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SFDR and the EU Taxonomy: How to Meet and Exceed Active Ownership Expectations

On 7 March 2018, the European Commission released its well-known Sustainable Finance Action Plan (SFAP). Aiming to promote sustainable investment across the 27-nation bloc, this is a major policy objective by the European Union.

Two of the most important initiatives in this action plan are the Sustainable Finance Disclosure Regulation (SFDR) and the EU Taxonomy. In this blog post, we address the role of active ownership in these regulations, and how investors can meet and exceed the requirements.

Active ownership is an important strategy for investors in furthering their asset stewardship. In the EU, from a legislative perspective, the Shareholder Rights Directive (SRD II) regulates and establishes investors’ requirements here. Currently, it requires institutional investors and asset managers to disclose, on a comply or explain basis, their engagement policy.


Since 10 March 2021, funds available for sale in the EU have been classified as Article 6, 8, or 9, depending on their sustainability strategy. In the second quarter of 2022, assets in Article 8 and Article 9 funds surpassed 50% market share. However, with less than half of surveyed Article 8 and Article 9 funds having reported their PAI consideration and sustainable investment exposure, the data is, at the moment, patchy at best.

Active ownership requirements

Generally, investors engage with companies on different criteria of the SFDR, such as:

  • sustainability risks (financial materiality perspective),

  • sustainability factors (stakeholder impact perspective - PAIs), and

  • the ‘Do no significant harm’ (DNSH) objective.

The delegated regulation specifies the exact content, methodology and presentation of the information to be disclosed. On entity level, SRD II requirements apply with associated obligations to disclose an engagement policy and annual updates on its implementation, and how material votes were cast. For entity and product-level PAI statements, and in periodic reporting, engagement policies should be included, with activities applicable as ‘Actions taken’ to address specific PAIs. Where there is no reduction of the PAIs over more than one reference period, it should be explained how those policies will be adapted, including targets and actions planned.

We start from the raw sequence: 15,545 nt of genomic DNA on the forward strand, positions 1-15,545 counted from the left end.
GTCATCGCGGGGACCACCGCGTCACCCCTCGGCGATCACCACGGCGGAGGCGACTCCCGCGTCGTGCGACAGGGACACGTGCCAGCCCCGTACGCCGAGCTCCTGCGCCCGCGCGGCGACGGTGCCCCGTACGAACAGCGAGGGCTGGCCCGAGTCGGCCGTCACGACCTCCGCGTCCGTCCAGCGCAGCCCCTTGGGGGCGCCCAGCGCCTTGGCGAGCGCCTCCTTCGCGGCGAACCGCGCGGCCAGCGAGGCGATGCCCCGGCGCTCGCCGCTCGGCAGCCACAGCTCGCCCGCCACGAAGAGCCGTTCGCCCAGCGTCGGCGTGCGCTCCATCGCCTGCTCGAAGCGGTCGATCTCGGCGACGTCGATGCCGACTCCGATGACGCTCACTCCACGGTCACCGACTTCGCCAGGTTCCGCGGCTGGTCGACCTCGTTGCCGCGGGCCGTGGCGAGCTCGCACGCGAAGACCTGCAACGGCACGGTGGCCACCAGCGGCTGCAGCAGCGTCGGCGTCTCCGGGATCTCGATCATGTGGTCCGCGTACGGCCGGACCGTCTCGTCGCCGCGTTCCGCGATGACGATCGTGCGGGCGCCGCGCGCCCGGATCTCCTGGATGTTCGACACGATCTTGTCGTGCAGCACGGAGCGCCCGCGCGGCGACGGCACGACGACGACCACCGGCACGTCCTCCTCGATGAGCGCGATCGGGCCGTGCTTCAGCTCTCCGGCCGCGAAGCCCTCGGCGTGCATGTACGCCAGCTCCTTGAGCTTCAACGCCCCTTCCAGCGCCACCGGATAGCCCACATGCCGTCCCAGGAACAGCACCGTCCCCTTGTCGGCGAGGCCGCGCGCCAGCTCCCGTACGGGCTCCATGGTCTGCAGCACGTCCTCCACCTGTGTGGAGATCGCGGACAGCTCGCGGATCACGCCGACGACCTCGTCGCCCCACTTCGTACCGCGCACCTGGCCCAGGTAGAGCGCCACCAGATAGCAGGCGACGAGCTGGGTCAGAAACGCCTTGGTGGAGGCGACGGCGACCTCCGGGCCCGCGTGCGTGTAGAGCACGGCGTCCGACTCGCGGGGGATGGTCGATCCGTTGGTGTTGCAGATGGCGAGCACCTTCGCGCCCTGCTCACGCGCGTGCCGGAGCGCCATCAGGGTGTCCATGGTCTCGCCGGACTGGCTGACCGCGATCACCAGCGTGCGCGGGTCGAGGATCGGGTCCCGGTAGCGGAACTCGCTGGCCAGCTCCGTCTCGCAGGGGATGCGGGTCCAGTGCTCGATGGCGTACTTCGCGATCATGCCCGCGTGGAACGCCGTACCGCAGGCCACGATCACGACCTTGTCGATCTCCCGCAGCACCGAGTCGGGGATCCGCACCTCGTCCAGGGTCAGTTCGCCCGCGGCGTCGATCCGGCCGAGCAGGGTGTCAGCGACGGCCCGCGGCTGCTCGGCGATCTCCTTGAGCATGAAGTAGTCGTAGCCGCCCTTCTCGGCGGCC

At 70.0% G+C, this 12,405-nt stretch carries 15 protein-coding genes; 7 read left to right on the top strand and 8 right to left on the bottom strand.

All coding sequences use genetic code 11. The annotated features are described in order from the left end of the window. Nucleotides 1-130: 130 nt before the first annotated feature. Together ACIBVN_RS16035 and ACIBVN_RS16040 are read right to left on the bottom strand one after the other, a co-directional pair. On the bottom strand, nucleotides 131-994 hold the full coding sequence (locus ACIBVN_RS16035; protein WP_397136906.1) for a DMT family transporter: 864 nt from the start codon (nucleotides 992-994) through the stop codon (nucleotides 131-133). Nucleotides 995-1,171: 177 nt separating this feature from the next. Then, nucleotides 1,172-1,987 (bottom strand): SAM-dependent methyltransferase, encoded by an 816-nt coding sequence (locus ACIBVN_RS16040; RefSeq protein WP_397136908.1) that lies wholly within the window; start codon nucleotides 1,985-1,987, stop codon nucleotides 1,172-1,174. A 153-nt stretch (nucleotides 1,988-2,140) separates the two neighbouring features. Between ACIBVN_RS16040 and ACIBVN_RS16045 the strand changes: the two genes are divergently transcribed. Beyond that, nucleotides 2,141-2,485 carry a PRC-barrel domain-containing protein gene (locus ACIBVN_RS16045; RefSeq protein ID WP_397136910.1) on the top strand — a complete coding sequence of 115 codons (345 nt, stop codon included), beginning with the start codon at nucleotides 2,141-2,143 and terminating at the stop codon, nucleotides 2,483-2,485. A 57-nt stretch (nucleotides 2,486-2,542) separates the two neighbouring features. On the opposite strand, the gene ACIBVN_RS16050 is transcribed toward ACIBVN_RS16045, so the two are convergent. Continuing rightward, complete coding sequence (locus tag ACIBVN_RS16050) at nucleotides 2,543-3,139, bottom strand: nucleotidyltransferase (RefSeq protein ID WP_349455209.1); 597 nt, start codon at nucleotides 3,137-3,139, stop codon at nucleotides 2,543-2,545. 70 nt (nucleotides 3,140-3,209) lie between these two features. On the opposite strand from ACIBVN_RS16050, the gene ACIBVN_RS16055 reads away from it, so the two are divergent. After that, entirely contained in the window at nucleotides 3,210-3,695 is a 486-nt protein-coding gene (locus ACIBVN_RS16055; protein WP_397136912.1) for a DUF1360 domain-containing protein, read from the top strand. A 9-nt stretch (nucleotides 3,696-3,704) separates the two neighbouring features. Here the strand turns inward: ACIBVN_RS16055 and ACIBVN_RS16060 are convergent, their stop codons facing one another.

There’s been no shortage of press lately around the EU Taxonomy. Following the parliament’s decision to include natural gas and nuclear, effectively labelling them as environmentally sustainable economic activities through the taxonomy, in the eyes of many, it has lost its credibility and scientific rigor.

Be that as it may, many still believe the taxonomy will help to scale up sustainable investments in Europe by reallocating capital into the right type of assets, projects, and companies while combating greenwashing.

Active ownership requirements

There are no such requirements in the Taxonomy’s objective, however, investors still believe that engagement is an important, if not critical tool, to increase alignment amongst portfolio holdings.

Here are a few ideas you might want to consider:

  • create a set of taxonomy-related ratios as a basis for engagement, such as a company’s aligned vs eligible activities (proxy for transition willingness),

  • engage with investees to increase alignment of economic activities,

  • address indications of non-compliance or risks of breaching minimum safeguards and do no significant harm criteria.

  • reference the taxonomy to non-EU-NFRD firms, requesting disclosure alignment for peer analysis purposes.

Exceeding expectations

With evolving stewardship expectations globally, investors are certainly encouraged to move beyond minimum regulatory requirements to show leadership and best practice. A good place to start would be to consider the UK stewardship code, which tends to influence investor practices globally, as well as regional hard and soft law initiatives.

See below for a few recommendations. While it’s nothing groundbreaking, they do represent a direction of travel aligned with the perspectives of the PRI and UK’s FRC:

  • Consider your sphere of influence, meaning ensure a thoughtful approach to engagement also with non-issuer stakeholders, such as regulators.

  • Increase transparency, meaning communicate how your stewardship strategy is implemented, governed, resourced, and incentivised.

  • Think bigger, meaning use your investment and stewardship powers to address system-level issues.

  • Join forces, meaning collaborate more to increase influence and legitimacy.

How Esgaia can support your strategy

Esgaia’s software can help you implement and enforce a solid approach to engagement management across your teams. For example, to support actions taken on specific PAIs, you can tie these to engagements and establish related objectives for progress monitoring. And if there is little to no progress over a reference period, you could choose to highlight activities as part of an escalation process using a custom field (available on company, engagement, and activity level). All engagement information then trickles through to an analytics tab to support your entity and product-level disclosures.

//The Esgaia team


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